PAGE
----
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Action Steps - Standard 6

Getting Started

  • Establish a core of partners in and around the school based on the results you want to achieve.
  • Build trust among the partners and an understanding of the contributions each organization can bring, as well as their limitations.
  • Develop a shared vision among the partners for what type of success the partnership will produce.
  • Make sure partnership activities strengthen families and link to student learning.

What Parents and Parent Leaders Can Do

  1. Host a community resource fair that highlights programs that support the cultural, recreational, academic, health, social, and other needs of families.
  2. Reach out to senior/retired citizens and invite them to volunteer at the school.
  3. Work with the local newspaper to promote special events that are happening at the school.
  4. Invite school alumni to participate in an alumni sponsors program through which they volunteer time or make a donation to the school.
  5. Develop paycheck-size cards with tips for how parents can foster their children's success. Contact employers about including the cards with employee paychecks.

What School Leaders and Staff Can Do

  1. Sponsor an annual Give Back Day on which students go into the community to perform needed work or services.
  2. Include in the local chamber of commerce newsletter a request from the school district superintendent for local employers to encourage their employees to attend parent-teacher conferences and other involvement activities.
  3. Invite local businesses to sponsor community resource workshops for teachers during the summer to help them learn about the educational, cultural, and business resources in the community.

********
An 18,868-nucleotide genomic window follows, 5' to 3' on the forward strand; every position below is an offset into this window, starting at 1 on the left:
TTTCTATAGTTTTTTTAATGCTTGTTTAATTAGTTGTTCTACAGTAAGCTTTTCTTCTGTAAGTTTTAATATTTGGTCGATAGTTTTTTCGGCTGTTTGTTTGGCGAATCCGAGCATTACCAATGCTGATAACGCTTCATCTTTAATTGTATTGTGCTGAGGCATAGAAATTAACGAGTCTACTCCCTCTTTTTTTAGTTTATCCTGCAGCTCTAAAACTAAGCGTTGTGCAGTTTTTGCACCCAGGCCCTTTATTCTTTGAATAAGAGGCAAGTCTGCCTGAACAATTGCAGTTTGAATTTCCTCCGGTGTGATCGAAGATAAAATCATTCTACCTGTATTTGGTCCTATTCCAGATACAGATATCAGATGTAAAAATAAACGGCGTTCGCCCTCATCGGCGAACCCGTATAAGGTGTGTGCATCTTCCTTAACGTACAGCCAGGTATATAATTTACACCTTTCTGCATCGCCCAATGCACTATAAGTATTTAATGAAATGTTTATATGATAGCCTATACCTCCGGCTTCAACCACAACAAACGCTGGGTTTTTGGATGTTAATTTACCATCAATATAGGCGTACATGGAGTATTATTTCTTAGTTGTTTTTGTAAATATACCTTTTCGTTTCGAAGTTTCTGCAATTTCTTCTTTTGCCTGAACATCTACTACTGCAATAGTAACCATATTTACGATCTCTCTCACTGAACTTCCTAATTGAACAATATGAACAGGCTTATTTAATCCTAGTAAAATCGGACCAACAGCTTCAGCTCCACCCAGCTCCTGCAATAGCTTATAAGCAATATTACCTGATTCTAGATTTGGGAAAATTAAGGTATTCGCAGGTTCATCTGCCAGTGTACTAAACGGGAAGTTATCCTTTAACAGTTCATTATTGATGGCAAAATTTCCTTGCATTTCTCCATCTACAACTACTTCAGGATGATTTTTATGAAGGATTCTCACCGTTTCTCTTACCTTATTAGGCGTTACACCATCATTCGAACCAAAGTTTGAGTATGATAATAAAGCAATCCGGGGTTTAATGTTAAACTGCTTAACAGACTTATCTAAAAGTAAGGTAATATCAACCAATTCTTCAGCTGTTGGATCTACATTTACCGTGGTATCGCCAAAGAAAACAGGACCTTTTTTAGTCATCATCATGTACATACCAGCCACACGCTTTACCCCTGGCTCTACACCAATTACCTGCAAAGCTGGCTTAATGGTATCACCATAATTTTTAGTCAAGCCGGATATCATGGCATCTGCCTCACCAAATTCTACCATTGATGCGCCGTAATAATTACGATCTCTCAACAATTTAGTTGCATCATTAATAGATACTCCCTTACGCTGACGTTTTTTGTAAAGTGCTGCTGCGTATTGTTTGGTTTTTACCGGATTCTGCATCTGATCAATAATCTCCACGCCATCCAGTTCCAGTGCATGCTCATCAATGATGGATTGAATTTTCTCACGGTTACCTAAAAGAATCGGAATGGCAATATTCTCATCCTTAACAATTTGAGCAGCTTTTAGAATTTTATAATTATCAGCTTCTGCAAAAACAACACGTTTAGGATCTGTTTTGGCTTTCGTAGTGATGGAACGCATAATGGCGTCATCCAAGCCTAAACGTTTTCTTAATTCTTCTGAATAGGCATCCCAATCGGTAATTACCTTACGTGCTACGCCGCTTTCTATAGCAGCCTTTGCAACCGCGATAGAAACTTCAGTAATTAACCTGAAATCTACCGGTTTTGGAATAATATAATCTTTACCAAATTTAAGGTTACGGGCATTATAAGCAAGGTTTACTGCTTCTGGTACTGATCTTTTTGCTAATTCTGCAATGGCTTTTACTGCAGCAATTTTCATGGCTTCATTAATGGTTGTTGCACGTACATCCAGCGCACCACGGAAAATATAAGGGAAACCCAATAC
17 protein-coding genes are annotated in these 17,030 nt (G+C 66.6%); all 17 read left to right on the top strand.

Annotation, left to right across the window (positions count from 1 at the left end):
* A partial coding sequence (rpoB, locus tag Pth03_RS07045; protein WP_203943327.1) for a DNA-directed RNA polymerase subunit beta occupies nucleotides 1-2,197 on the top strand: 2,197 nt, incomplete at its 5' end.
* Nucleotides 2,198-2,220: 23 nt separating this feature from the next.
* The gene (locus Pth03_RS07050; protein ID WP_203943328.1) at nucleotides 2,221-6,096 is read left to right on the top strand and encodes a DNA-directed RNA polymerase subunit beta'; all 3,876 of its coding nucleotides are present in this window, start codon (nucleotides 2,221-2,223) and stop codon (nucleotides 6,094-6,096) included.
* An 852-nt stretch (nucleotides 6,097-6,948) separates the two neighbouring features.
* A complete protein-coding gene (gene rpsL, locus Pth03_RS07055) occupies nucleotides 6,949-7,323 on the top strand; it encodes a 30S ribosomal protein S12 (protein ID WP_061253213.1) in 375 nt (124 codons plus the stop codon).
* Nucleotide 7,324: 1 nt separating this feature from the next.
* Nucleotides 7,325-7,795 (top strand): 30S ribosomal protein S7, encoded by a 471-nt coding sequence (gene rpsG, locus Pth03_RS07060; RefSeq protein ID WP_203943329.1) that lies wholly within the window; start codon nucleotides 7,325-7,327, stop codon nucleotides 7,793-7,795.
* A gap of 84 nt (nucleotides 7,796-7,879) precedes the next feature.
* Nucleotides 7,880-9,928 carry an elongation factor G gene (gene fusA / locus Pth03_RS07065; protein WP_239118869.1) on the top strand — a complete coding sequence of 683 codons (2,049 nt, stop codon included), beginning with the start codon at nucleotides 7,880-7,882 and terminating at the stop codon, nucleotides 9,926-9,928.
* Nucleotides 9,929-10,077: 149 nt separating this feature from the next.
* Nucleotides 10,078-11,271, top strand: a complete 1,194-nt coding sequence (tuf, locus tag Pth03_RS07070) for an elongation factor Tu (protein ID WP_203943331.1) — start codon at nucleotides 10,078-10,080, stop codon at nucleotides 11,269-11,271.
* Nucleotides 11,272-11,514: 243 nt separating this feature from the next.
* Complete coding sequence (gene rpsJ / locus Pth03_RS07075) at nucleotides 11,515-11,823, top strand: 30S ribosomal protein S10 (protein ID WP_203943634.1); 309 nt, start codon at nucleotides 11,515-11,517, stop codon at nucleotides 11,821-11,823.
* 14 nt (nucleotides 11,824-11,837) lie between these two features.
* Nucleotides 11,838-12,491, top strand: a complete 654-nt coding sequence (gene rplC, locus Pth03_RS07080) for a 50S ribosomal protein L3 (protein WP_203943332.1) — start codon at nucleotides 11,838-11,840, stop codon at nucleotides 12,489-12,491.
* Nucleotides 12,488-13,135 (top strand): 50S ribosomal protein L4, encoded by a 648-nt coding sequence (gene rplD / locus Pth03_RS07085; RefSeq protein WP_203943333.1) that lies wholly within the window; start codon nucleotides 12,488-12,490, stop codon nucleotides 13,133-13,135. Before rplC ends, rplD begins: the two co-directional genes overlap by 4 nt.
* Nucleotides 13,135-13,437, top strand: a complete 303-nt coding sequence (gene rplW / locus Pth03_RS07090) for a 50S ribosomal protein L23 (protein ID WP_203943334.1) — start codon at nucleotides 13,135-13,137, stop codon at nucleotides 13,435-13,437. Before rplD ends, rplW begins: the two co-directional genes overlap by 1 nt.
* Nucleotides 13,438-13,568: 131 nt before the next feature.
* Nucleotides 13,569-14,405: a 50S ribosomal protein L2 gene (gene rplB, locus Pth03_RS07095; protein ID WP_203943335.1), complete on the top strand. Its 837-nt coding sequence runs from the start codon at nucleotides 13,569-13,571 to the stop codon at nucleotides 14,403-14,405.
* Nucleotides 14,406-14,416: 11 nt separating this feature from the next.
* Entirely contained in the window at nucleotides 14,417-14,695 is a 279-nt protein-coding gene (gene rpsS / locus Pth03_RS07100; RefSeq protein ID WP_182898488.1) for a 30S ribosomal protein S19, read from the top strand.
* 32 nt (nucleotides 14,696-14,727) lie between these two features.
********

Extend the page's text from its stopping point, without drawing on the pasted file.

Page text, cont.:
4. Host a community breakfast at the school for local businesses and civic leaders.

Resources

Becoming a Community School, by Robert L. Ford School principal Claire Crane and several of her fellow educators (Dorchester, MA: Project for School Innovation, 2004), tell how this K–8 school in a poor Massachusetts neighborhood became a thriving hub for community activities.

Community Engagement Review and Planning Guide—Field Test Version, by Rosana Rodríguez, Pam McCollum, and Abelardo Villarreal (San Antonio, TX: Intercultural Development Research Association, 2002) is designed to help schools and universities plan and strengthen community engagement. It is available in English and Spanish.

Everyday Democracy (formerly the Study Circles Resource Center) helps communities bring individuals with different experiences and opinions together to talk about challenges facing their community and to work together to create solutions to those challenges.

School, Family, and Community Partnerships: Your Handbook for Action (Third Edition), by Joyce L. Epstein and others (Thousand Oaks, CA: Corwin Press, 2008), provides detailed information on strengthening family-school partnerships for schools involved in the National Network of Partnership Schools and those who would like to join.

The School-Family Connection: Looking at the Larger Picture, by Chris Ferguson (Austin, TX: Southwest Educational Development Laboratory, 2008), is a review of current literature on family involvement that identifies some important strategies for increasing family-school connections.